What’s in store for Common Core Implementation
We’ll soon know what specific recommendations the state’s Educators Common Core Implementation Task Force will send to Governor Dannel P. Malloy, who established the group in March.
Next Wednesday, June 11, the 25 individuals on the task force will meet at Cromwell High School to address recommendations at what is expected to be their last gathering.
This week, at their June 4 meeting, members of the task force reacted to a draft of their report to their governor. Some of the sections in the report included an executive summary, an overview of the panel’s process, lessons learned, and recommendations. When the group got to the recommendations section of the draft, they had little time left—before their scheduled adjournment—to review and discuss recommendations.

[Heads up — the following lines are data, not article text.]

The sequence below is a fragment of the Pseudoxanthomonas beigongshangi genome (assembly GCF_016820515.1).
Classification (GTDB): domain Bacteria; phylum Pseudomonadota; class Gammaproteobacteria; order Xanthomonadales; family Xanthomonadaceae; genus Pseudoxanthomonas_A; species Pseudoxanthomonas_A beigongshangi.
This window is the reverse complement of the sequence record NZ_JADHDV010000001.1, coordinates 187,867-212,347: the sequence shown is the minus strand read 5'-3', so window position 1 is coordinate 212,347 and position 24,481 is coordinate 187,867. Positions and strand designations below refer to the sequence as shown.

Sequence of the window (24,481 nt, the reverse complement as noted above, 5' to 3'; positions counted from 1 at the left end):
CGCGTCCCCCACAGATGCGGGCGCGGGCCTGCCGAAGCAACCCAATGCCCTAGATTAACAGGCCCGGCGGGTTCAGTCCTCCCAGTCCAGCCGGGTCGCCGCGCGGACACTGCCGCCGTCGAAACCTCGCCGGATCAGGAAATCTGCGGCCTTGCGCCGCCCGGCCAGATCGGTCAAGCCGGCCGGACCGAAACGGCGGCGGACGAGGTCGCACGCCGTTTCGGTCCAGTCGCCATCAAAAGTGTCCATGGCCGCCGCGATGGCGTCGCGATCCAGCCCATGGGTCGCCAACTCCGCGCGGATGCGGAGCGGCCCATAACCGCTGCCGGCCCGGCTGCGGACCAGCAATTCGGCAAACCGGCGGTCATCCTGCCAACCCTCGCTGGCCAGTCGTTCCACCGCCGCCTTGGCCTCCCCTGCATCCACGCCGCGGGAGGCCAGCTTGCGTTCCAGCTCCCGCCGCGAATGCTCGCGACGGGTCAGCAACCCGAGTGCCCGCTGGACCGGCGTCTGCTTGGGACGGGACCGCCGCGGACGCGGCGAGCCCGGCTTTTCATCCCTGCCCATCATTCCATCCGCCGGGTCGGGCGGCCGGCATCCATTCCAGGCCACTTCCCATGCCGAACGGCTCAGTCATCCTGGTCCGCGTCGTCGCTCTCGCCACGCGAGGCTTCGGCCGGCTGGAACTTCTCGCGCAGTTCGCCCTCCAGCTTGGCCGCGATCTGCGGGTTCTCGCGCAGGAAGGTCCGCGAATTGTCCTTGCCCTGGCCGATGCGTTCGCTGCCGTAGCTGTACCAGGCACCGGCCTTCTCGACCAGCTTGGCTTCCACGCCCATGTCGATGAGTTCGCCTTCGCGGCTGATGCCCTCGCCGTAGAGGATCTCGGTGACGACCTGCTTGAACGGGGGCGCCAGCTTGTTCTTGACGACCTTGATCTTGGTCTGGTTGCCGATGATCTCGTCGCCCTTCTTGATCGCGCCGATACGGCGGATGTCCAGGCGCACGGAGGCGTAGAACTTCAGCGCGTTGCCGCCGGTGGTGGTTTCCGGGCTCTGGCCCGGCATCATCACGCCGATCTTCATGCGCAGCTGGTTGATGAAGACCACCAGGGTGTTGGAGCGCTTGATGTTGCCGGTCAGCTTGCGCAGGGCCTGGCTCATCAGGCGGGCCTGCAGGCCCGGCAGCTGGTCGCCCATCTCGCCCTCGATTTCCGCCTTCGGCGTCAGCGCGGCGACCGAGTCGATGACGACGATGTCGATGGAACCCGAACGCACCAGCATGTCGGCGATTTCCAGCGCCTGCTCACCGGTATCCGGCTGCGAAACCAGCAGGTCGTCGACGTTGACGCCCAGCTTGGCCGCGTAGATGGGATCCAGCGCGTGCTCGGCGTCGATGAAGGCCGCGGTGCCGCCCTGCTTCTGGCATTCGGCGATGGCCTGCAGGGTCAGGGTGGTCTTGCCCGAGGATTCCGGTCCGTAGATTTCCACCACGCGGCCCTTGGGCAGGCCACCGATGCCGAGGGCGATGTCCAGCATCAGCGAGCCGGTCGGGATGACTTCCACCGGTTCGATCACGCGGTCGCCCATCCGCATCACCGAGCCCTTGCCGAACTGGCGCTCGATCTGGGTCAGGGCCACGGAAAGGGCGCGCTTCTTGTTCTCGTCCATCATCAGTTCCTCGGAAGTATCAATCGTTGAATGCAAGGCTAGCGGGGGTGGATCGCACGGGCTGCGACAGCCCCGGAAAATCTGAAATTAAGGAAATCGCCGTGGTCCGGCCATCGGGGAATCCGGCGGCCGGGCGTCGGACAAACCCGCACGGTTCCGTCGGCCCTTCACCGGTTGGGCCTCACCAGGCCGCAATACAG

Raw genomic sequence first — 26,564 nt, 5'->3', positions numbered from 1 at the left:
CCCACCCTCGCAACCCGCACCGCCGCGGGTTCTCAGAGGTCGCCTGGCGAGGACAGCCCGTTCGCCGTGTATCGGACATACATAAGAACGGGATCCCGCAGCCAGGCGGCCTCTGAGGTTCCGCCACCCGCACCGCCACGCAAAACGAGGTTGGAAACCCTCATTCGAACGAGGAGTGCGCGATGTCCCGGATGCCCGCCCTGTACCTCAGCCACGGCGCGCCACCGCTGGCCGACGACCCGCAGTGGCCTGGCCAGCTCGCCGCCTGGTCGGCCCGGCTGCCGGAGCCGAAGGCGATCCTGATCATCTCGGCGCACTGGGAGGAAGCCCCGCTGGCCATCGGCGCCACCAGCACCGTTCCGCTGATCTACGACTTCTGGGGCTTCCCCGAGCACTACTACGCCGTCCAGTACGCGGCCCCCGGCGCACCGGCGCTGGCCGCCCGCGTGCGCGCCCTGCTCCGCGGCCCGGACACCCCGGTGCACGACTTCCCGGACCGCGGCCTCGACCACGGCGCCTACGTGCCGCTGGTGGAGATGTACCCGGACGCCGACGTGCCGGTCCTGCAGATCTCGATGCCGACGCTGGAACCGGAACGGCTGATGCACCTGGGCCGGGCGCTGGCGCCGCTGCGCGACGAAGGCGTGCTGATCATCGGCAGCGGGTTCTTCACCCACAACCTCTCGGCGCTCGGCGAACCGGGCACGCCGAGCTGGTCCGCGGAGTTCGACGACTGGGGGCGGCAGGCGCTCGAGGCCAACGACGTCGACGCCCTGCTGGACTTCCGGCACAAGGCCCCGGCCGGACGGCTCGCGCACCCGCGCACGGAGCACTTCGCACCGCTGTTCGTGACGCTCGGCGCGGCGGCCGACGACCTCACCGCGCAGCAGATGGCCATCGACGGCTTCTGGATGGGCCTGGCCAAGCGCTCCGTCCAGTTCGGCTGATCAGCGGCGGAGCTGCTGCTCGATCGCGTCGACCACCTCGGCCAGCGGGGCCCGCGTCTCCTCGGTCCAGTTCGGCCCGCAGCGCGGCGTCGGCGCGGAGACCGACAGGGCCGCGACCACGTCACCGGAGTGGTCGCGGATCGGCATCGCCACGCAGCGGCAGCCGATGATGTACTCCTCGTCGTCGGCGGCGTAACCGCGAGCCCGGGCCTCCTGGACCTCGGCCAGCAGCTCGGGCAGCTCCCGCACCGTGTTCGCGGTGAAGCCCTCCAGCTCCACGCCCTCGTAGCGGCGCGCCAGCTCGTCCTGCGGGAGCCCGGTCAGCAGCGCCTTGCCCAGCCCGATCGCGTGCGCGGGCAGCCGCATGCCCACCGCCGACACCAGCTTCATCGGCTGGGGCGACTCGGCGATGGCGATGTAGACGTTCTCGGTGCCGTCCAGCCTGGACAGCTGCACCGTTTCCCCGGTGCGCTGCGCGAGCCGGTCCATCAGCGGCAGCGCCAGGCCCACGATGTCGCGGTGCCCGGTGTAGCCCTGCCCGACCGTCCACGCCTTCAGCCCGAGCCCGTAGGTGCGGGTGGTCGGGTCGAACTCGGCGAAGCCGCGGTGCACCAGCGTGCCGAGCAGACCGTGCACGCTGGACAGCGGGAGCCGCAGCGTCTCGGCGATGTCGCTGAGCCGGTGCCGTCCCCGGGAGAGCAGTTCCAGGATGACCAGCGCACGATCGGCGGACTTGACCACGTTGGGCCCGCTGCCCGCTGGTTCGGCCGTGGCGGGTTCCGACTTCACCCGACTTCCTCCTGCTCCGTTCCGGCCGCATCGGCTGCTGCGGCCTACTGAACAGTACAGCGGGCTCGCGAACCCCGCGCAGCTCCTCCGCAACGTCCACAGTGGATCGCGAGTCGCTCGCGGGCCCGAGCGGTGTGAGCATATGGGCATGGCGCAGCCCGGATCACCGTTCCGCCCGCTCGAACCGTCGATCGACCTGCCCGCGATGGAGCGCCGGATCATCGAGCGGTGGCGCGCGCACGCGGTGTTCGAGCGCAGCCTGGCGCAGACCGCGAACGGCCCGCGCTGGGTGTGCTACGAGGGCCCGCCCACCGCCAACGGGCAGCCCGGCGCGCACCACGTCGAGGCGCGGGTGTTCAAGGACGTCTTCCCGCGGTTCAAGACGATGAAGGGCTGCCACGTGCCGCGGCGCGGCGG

Based on the task force discussion this week, the co-chairs of the task force, along with the governor’s office, are working on a new draft that will soon be circulated to members.
Last month, Mark Watts of Abacus Associates, a public opinion firm, shared the results of a survey of 600 CEA and AFT members who are responsible for implementing the Common Core in their schools.
The survey found that “the issues teachers have with implementing the Common Core are both broad and deep.” Educators are most concerned about the amount of time, support and materials, and professional learning and training opportunities available to them.